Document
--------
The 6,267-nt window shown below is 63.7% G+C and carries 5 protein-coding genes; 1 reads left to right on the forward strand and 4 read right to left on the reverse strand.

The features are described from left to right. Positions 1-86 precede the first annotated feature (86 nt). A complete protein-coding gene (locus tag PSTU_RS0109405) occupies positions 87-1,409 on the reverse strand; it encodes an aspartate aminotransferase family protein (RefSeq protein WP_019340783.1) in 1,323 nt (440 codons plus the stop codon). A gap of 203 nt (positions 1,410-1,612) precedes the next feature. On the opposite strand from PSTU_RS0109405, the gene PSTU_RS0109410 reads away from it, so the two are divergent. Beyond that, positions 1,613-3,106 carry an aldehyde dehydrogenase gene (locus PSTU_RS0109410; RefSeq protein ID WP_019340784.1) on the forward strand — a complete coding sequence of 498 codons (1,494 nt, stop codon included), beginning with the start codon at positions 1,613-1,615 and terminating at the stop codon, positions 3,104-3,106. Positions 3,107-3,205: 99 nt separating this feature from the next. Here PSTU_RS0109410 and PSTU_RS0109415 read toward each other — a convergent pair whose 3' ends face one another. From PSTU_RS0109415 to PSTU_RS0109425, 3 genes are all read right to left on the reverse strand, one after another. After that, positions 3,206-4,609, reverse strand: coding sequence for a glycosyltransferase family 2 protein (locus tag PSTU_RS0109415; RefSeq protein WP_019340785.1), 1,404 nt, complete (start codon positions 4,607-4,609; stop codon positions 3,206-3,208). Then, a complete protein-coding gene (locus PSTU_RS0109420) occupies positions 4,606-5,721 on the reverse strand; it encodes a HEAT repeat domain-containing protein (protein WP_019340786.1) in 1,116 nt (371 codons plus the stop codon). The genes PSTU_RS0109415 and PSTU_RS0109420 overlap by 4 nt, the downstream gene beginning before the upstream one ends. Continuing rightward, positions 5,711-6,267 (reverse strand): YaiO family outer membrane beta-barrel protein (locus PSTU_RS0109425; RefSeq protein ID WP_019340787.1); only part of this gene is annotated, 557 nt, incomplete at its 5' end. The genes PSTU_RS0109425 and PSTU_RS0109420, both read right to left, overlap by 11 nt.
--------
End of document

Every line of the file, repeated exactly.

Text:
The 6,267-nt window shown below is 63.7% G+C and carries 5 protein-coding genes; 1 reads left to right on the forward strand and 4 read right to left on the reverse strand.

The features are described from left to right. Positions 1-86 precede the first annotated feature (86 nt). A complete protein-coding gene (locus tag PSTU_RS0109405) occupies positions 87-1,409 on the reverse strand; it encodes an aspartate aminotransferase family protein (RefSeq protein WP_019340783.1) in 1,323 nt (440 codons plus the stop codon). A gap of 203 nt (positions 1,410-1,612) precedes the next feature. On the opposite strand from PSTU_RS0109405, the gene PSTU_RS0109410 reads away from it, so the two are divergent. Beyond that, positions 1,613-3,106 carry an aldehyde dehydrogenase gene (locus PSTU_RS0109410; RefSeq protein ID WP_019340784.1) on the forward strand — a complete coding sequence of 498 codons (1,494 nt, stop codon included), beginning with the start codon at positions 1,613-1,615 and terminating at the stop codon, positions 3,104-3,106. Positions 3,107-3,205: 99 nt separating this feature from the next. Here PSTU_RS0109410 and PSTU_RS0109415 read toward each other — a convergent pair whose 3' ends face one another. From PSTU_RS0109415 to PSTU_RS0109425, 3 genes are all read right to left on the reverse strand, one after another. After that, positions 3,206-4,609, reverse strand: coding sequence for a glycosyltransferase family 2 protein (locus tag PSTU_RS0109415; RefSeq protein WP_019340785.1), 1,404 nt, complete (start codon positions 4,607-4,609; stop codon positions 3,206-3,208). Then, a complete protein-coding gene (locus PSTU_RS0109420) occupies positions 4,606-5,721 on the reverse strand; it encodes a HEAT repeat domain-containing protein (protein WP_019340786.1) in 1,116 nt (371 codons plus the stop codon). The genes PSTU_RS0109415 and PSTU_RS0109420 overlap by 4 nt, the downstream gene beginning before the upstream one ends. Continuing rightward, positions 5,711-6,267 (reverse strand): YaiO family outer membrane beta-barrel protein (locus PSTU_RS0109425; RefSeq protein ID WP_019340787.1); only part of this gene is annotated, 557 nt, incomplete at its 5' end. The genes PSTU_RS0109425 and PSTU_RS0109420, both read right to left, overlap by 11 nt.